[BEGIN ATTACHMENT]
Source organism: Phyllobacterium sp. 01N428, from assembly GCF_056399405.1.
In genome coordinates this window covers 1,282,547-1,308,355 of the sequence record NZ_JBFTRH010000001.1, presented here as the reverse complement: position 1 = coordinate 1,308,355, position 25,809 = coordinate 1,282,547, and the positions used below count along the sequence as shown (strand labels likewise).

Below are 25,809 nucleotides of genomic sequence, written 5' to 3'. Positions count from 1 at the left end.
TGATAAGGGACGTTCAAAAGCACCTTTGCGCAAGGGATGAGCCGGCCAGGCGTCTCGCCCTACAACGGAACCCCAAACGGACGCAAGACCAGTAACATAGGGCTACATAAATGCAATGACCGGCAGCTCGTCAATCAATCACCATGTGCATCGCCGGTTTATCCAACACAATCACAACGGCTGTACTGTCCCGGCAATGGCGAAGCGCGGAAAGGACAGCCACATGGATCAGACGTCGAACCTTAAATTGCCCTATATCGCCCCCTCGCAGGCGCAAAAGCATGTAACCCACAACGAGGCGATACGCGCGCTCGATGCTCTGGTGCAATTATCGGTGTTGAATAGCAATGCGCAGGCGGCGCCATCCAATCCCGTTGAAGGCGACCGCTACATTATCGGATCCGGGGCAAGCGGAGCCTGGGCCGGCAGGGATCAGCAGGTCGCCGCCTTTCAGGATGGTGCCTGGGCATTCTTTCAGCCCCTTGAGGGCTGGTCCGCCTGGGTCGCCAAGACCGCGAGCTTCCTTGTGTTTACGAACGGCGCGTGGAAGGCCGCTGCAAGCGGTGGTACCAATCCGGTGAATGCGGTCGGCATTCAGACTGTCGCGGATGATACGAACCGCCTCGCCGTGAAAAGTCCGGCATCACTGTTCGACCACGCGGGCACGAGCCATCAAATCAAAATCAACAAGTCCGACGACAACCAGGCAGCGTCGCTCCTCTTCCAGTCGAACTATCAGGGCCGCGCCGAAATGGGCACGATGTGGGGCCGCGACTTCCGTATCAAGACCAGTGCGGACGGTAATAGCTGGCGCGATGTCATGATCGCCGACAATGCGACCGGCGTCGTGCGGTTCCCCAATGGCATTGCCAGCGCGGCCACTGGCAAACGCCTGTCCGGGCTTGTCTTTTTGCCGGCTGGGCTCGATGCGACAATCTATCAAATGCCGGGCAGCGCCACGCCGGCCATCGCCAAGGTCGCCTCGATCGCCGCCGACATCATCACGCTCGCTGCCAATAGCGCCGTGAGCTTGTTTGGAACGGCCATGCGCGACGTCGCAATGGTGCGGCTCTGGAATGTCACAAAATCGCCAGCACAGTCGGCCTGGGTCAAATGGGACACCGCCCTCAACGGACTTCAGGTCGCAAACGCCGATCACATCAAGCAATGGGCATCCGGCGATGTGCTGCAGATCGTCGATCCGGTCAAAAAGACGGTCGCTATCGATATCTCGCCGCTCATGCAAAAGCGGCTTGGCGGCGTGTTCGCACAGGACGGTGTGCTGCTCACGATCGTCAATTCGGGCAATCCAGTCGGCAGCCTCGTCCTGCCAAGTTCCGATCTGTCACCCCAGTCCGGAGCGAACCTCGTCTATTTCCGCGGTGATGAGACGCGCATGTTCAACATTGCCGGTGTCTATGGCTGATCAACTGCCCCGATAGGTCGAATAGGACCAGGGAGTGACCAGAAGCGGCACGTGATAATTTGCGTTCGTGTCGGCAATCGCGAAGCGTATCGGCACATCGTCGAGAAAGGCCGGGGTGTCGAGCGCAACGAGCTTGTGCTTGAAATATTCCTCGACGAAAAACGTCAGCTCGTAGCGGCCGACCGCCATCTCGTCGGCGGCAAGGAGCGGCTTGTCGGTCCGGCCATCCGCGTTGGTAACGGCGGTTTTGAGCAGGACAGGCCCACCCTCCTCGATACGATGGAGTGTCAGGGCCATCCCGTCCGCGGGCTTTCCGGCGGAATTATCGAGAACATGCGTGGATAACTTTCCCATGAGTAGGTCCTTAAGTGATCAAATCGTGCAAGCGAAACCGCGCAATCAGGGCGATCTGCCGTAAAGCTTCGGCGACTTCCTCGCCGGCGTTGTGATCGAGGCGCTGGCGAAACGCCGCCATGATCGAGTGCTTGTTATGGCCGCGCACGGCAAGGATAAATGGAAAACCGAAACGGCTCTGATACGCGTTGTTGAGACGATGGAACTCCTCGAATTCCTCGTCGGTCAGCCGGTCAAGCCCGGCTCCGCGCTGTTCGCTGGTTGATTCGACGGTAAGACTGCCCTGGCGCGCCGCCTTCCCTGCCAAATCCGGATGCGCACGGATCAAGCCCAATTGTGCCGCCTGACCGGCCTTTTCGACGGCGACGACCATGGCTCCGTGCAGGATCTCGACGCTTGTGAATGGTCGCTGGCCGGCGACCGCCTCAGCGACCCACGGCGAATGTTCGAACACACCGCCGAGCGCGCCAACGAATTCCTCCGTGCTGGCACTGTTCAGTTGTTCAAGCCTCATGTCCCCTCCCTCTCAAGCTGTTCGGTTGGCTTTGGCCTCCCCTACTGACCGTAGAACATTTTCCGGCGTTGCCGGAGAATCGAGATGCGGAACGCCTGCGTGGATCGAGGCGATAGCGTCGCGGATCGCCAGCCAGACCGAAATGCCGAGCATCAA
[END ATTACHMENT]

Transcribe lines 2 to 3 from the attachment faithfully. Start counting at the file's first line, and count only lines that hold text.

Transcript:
In genome coordinates this window covers 1,282,547-1,308,355 of the sequence record NZ_JBFTRH010000001.1, presented here as the reverse complement: position 1 = coordinate 1,308,355, position 25,809 = coordinate 1,282,547, and the positions used below count along the sequence as shown (strand labels likewise).

Below are 25,809 nucleotides of genomic sequence, written 5' to 3'. Positions count from 1 at the left end.